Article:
Sorry.....just couldn't resist!

JimmyK

#6 of 11 OFFLINE   Ryan_McCormick

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Posted April 23 2003 - 11:07 AM

David you were right on the money. I hadnt thought of using the SPL. Just took for granted i would hear it. The velo is definately putting out sound below 30 without much of a drop on the SPL. I let my girlfreind listen due to everyone hearing being different, and she could hear it lower than me and could also feel it. I guess my hears just arent as sensitive to low frequencies. Just means i will have to play it louder Posted Image.

#7 of 11 OFFLINE   Michael R Price

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Posted April 23 2003 - 02:30 PM

Maybe your hearing is fine and you're just sitting in a room null. You can play with the placement a little bit and in-room extension to 25Hz is not out of the realm of possibility of the CT-150. It should still be able to shake you up pretty well and definitely sound better than before.

#8 of 11 OFFLINE   Jeff-Watson

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Posted April 24 2003 - 07:41 AM

As a fellow ct-150 owner I can tell you it will reach 20hz without breaking a sweat. The human ear is hard pressed to hear anything clearly below 22hz. A few can tell the difference but not many. Those that say they hear tones way below 20hz are not actually hearing the tones but the harmonic frequencies which are an octave or two higher. You can duplicate this process with a piano. Hold down a key at the very top of the keyboard. Now while holding down that key play the same key a few octaves below and you can hear that higher key producing sounds even though it is not played at all. Sub gurus who understand far more than I will tell you that these harmonic frequencies or overtones can really give you headaches but my room has been very nice to me.Posted Image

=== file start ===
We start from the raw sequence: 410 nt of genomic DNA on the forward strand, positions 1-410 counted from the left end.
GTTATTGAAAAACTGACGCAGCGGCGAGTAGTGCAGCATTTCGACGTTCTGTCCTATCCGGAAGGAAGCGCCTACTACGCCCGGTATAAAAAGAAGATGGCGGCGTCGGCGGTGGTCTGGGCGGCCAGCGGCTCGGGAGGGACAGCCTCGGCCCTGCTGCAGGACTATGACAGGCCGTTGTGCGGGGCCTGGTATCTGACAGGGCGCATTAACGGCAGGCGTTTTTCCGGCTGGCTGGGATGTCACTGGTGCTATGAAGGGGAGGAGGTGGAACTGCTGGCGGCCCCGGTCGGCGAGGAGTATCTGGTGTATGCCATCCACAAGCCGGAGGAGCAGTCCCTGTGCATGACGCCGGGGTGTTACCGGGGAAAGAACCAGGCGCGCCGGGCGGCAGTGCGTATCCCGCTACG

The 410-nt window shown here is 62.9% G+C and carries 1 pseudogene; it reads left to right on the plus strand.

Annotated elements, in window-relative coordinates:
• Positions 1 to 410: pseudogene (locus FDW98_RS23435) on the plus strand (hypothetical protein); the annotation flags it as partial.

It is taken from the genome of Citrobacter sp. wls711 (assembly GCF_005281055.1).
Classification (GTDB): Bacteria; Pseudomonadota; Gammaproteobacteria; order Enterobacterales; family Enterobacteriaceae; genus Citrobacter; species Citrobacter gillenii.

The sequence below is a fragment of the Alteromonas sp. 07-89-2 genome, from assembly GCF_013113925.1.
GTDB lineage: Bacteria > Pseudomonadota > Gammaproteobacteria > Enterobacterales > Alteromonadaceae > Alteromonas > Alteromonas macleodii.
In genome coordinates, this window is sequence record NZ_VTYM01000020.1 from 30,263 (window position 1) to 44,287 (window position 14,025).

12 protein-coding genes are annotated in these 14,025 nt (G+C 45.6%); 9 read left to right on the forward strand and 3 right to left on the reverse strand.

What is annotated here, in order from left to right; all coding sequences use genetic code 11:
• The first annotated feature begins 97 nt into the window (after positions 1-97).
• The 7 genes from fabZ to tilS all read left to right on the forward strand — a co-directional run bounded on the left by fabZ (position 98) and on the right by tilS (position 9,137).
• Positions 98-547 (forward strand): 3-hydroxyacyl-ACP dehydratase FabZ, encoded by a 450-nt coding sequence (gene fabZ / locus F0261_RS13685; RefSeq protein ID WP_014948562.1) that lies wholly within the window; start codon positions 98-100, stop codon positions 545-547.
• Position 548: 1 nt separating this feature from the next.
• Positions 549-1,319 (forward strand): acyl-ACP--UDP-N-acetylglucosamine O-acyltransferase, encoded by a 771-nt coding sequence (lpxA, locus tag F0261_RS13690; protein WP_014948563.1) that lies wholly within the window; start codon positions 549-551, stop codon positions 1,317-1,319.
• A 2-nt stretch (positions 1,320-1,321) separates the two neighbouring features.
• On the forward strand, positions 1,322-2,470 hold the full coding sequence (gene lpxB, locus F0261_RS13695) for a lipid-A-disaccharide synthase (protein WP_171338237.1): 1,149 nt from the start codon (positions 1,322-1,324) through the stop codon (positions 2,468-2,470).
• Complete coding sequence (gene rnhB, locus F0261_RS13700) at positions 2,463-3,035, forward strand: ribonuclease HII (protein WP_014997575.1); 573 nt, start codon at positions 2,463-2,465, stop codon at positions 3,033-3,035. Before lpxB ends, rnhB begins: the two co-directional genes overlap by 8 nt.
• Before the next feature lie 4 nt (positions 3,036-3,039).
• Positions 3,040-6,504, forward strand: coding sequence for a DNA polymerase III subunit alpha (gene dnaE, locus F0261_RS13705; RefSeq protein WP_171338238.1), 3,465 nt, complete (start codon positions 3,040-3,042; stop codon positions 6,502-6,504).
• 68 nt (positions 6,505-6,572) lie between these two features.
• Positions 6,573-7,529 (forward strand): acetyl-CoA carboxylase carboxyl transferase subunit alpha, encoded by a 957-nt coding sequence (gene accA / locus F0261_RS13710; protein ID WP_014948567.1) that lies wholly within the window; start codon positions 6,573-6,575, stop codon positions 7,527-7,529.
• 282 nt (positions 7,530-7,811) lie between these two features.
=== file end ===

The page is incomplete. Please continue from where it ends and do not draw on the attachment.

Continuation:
#9 of 11 OFFLINE   Marc H

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Posted April 24 2003 - 08:18 AM

I think Michael's right - fool around with different placements in the room. Probably a node or standing wave issue.
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Marc Hallam
Audioshop
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#10 of 11 OFFLINE   Ryan_McCormick

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Posted April 24 2003 - 12:50 PM

Before lugging that beast around the room maybe i should walk around as the sweep is playing and see if i can hear a difference. What do you think?

#11 of 11 OFFLINE   steve nn

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Posted April 24 2003 - 02:55 PM

That's a good idea Ryan. The ct-150 should shake things up just fine. I'm surprised that you aren't feeling it though. You might be in a null as suggested. I am in a 24'X 12 with 10' ceilings and one does or I should say has done very well for the price I paid. I ran duel 150's but one was plenty. I am in the sweet spot to. Try Using a Y on the back of it and in calibrating do not go below the middle value on your receiver along with different placement. See if you can find that sweet spot? It has a 23 Hz tune so you should be able to realize much more. Do you have your X/over setting on the {in} on the back of your sub > letting your receiver do the cross and defeating the cross on the Vel?